Can we all stop talking about perfumes as if they become extinct after a shelf date and should be retired to some olfactory graveyard, where they might be admired but never worn? Fine, you mother wore Lanvin Arpege. My mother drank milk, rode a bicycle, used Crest toothpaste, and shaved. It doesn’t keep me from doing all of those things. Okay, so that was my father. Okay it was my neighbor’s father. The point is, everything reminds you of something. Seeing that running faucet reminds me I have to go to the bathroom. Perhaps I shouldn’t, as someone else once did.
All over the perfume blogs you hear two frequent cautionary prefaces, like warning labels on hazardous chemicals: “This is technically for women but I think it might be good on a man,” and “It smells like my grandmother.” The first one we’ll save for some other time. As for your grandmother, Arpege is a useful reference point.
Arpege was created in 1927 under Jeanne Lanvin for her daughter’s 30th birthday, or so the story goes. Her daughter was a musician; thus the name. Andre Fraysse, then 27, was commissioned to create the fragrance, and was assisted by Paul Vacher. Fraysse went on to do Rumeur, My Sin, and Scandal, also classics. His son, Richard, is an in-house perfumer at Caron, under whose supervision the classics there have not been treated so kindly. Like most perfumes of a certain age, Arpege’s formula has periodically been nipped and tucked, most recently by another Fraysse, Hubert. The fragrance is, as always, strong on aldehydes, one thing which is said to date it (though Chanel No. 5 has more aldehydes, and continues to sell very well, thank you) and it dries down into leather and tobacco accords, also said to be dated, go figure. The fact is, perfumes don’t really go out of style; people are just desperate to seem current, and will follow whatever trend is sold to them in order not to seem “old-fashioned”, a marketing term which conditions them to continue consuming. Ultimately the only relevant barometer should be whatever you think smells good. A flower smells nice. Is that outdated? Think of Arpege as a bundle of flowers left out in the sun, on a leather car seat.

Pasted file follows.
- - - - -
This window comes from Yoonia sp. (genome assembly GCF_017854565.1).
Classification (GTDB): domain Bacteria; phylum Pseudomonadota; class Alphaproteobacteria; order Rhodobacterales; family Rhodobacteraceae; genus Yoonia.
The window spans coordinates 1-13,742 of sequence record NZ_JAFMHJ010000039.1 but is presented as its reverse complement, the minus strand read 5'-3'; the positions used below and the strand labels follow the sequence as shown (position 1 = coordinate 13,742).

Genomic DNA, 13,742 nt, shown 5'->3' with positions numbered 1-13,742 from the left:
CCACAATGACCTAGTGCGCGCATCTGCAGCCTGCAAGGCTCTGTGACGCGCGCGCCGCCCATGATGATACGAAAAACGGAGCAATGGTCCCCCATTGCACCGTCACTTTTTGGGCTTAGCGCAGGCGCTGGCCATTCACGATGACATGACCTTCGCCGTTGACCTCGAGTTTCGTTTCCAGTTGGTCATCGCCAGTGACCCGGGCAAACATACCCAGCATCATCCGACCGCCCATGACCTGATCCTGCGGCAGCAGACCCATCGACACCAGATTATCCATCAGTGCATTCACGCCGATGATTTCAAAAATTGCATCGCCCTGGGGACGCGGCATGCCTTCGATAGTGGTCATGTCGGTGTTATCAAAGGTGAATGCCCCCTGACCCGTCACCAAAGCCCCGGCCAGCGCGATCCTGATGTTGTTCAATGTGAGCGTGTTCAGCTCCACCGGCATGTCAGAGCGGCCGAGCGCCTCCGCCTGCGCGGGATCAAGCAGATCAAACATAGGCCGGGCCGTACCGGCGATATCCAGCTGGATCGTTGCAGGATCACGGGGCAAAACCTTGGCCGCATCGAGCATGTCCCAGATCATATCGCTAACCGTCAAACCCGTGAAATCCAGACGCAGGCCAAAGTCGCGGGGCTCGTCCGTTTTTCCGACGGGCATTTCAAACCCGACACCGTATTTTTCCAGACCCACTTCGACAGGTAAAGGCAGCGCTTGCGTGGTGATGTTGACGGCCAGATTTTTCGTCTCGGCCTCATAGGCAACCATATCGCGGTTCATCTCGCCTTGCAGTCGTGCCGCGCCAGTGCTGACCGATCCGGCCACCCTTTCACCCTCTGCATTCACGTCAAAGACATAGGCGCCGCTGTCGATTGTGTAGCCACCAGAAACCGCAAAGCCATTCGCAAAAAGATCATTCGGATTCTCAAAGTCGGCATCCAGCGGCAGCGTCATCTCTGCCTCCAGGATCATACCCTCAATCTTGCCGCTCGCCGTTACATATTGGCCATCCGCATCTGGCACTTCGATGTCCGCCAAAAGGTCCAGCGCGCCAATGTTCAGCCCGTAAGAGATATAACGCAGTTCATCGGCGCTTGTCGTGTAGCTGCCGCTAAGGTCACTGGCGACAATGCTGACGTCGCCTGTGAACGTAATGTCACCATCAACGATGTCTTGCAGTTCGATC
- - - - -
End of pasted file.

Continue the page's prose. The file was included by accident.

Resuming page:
A magical property unique to perfume is its ability to change mercurially according to various environmental factors. Most of us smell rose in compositions which are said to contain it, just as when we say table we all generally know what we’re referring to. If you start describing the table in detail, you enter a more associative realm, and open the issue up to personal interpretation. It was a low wood table with inlaid tile and wrought iron legs. Was it a coffee table? Oh I suppose. But it was taller than that. Taller than what? A coffee table. How tall is a coffee table? I should say a coffee table comes up to your knees when you sit down. Doesn’t that depend on how tall you are? Well, yes , it does, but—oh shut up.
Smell is the same way. Maybe you’ve never liked Lolita Lempicka, then you smell it on someone you’ve just met, only you don’t know it, you only know this person smells fantastic. You don’t believe him when he tells you what he has on. Chanel No. 5 might be awfully formal, slightly powdery, on the woman in a suit dress. Someone in jeans might make it seem cozy and sulfurous. A man might make it seem like some alien life form in the shape of a guy you thought you knew. Arpege is no exception to this phenomenon. No perfume is. While it’s true that various aromachemicals and approaches fall out of use, this matters very little to people who have always worn what they choose, rather than whatever is sold to them. Scent is both specific and malleable: the smell of your house at someone else’s place might remind you of home, but the similarity forces you to see things differently. The smell of apple pie might bring tears to your eyes, while someone else will heave. The same smell is a world apart from person to person.
As a famous sitcom actress was once said to have spit at singer-songwriter Rufus Wainright after he gushed that she’d always reminded him of his mee-maw: “I ain’t your f—king grandmother, kid.” And then there's Arpege: modern and feisty, it’s been around for a while. Nuff said? Fraysse’s intention was to create a truly eternal floral, and as much as one can, he has. The opening of bergamot, neroli, and peach is vivid, thanks to the aldehydes. The floral heart is traditionally composed: Jasmine, Rose, Lily of the Valley, Ylang-Ylang. These extend into the dry down, a smooth medley of vanilla, vetiver, tuberose, and vetiver. Arpege is considered to be the first feminine to use such a large quantity of sandalwood. The aldehydes too persist well into the dry down, itself a thing of wonder. The fragrance lasts several hours with impressive intensity, then softens, lingering with woody phosphorescence. The insignia on the bottle depicts Lanvin and daughter Marie-Blanche. Both of them have passed. Arpege is still around. A perfume like this doesn't date. It's too timeless.